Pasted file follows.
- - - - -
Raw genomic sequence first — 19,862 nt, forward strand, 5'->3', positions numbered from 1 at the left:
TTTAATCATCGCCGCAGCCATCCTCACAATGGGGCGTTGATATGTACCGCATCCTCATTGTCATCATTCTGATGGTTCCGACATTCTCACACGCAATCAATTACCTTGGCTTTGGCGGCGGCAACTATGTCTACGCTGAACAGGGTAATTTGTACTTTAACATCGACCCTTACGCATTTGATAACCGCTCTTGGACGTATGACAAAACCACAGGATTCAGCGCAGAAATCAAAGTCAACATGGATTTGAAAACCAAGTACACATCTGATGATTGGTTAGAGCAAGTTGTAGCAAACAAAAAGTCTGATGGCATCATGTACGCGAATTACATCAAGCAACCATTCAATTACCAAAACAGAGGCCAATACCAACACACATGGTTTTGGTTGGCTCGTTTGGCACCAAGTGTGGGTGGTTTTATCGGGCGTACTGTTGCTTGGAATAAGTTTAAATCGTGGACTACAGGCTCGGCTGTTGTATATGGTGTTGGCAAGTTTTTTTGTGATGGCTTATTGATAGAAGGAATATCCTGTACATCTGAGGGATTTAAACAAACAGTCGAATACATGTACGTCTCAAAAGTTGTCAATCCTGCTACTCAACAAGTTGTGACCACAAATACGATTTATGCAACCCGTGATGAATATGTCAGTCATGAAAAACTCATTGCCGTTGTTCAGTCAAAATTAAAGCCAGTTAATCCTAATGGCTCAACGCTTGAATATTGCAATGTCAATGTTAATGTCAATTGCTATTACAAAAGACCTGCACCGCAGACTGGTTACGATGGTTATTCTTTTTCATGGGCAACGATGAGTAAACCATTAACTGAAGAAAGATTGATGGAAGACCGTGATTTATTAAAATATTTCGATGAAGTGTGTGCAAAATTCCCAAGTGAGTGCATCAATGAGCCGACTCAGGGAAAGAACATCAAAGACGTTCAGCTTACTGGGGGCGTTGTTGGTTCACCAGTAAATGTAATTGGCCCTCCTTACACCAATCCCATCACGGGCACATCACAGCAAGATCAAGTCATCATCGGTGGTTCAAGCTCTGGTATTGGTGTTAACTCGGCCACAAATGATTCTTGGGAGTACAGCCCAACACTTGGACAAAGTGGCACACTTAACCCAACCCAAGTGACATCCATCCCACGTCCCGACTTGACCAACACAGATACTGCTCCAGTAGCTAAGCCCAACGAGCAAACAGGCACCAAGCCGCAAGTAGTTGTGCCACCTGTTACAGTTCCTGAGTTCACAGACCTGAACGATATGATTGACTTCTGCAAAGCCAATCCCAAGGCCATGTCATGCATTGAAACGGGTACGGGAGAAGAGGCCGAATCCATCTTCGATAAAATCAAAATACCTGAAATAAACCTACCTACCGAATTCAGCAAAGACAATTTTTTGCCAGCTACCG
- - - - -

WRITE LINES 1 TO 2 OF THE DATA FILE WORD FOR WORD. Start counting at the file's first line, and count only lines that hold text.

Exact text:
Raw genomic sequence first — 19,862 nt, forward strand, 5'->3', positions numbered from 1 at the left:
TTTAATCATCGCCGCAGCCATCCTCACAATGGGGCGTTGATATGTACCGCATCCTCATTGTCATCATTCTGATGGTTCCGACATTCTCACACGCAATCAATTACCTTGGCTTTGGCGGCGGCAACTATGTCTACGCTGAACAGGGTAATTTGTACTTTAACATCGACCCTTACGCATTTGATAACCGCTCTTGGACGTATGACAAAACCACAGGATTCAGCGCAGAAATCAAAGTCAACATGGATTTGAAAACCAAGTACACATCTGATGATTGGTTAGAGCAAGTTGTAGCAAACAAAAAGTCTGATGGCATCATGTACGCGAATTACATCAAGCAACCATTCAATTACCAAAACAGAGGCCAATACCAACACACATGGTTTTGGTTGGCTCGTTTGGCACCAAGTGTGGGTGGTTTTATCGGGCGTACTGTTGCTTGGAATAAGTTTAAATCGTGGACTACAGGCTCGGCTGTTGTATATGGTGTTGGCAAGTTTTTTTGTGATGGCTTATTGATAGAAGGAATATCCTGTACATCTGAGGGATTTAAACAAACAGTCGAATACATGTACGTCTCAAAAGTTGTCAATCCTGCTACTCAACAAGTTGTGACCACAAATACGATTTATGCAACCCGTGATGAATATGTCAGTCATGAAAAACTCATTGCCGTTGTTCAGTCAAAATTAAAGCCAGTTAATCCTAATGGCTCAACGCTTGAATATTGCAATGTCAATGTTAATGTCAATTGCTATTACAAAAGACCTGCACCGCAGACTGGTTACGATGGTTATTCTTTTTCATGGGCAACGATGAGTAAACCATTAACTGAAGAAAGATTGATGGAAGACCGTGATTTATTAAAATATTTCGATGAAGTGTGTGCAAAATTCCCAAGTGAGTGCATCAATGAGCCGACTCAGGGAAAGAACATCAAAGACGTTCAGCTTACTGGGGGCGTTGTTGGTTCACCAGTAAATGTAATTGGCCCTCCTTACACCAATCCCATCACGGGCACATCACAGCAAGATCAAGTCATCATCGGTGGTTCAAGCTCTGGTATTGGTGTTAACTCGGCCACAAATGATTCTTGGGAGTACAGCCCAACACTTGGACAAAGTGGCACACTTAACCCAACCCAAGTGACATCCATCCCACGTCCCGACTTGACCAACACAGATACTGCTCCAGTAGCTAAGCCCAACGAGCAAACAGGCACCAAGCCGCAAGTAGTTGTGCCACCTGTTACAGTTCCTGAGTTCACAGACCTGAACGATATGATTGACTTCTGCAAAGCCAATCCCAAGGCCATGTCATGCATTGAAACGGGTACGGGAGAAGAGGCCGAATCCATCTTCGATAAAATCAAAATACCTGAAATAAACCTACCTACCGAATTCAGCAAAGACAATTTTTTGCCAGCTACCG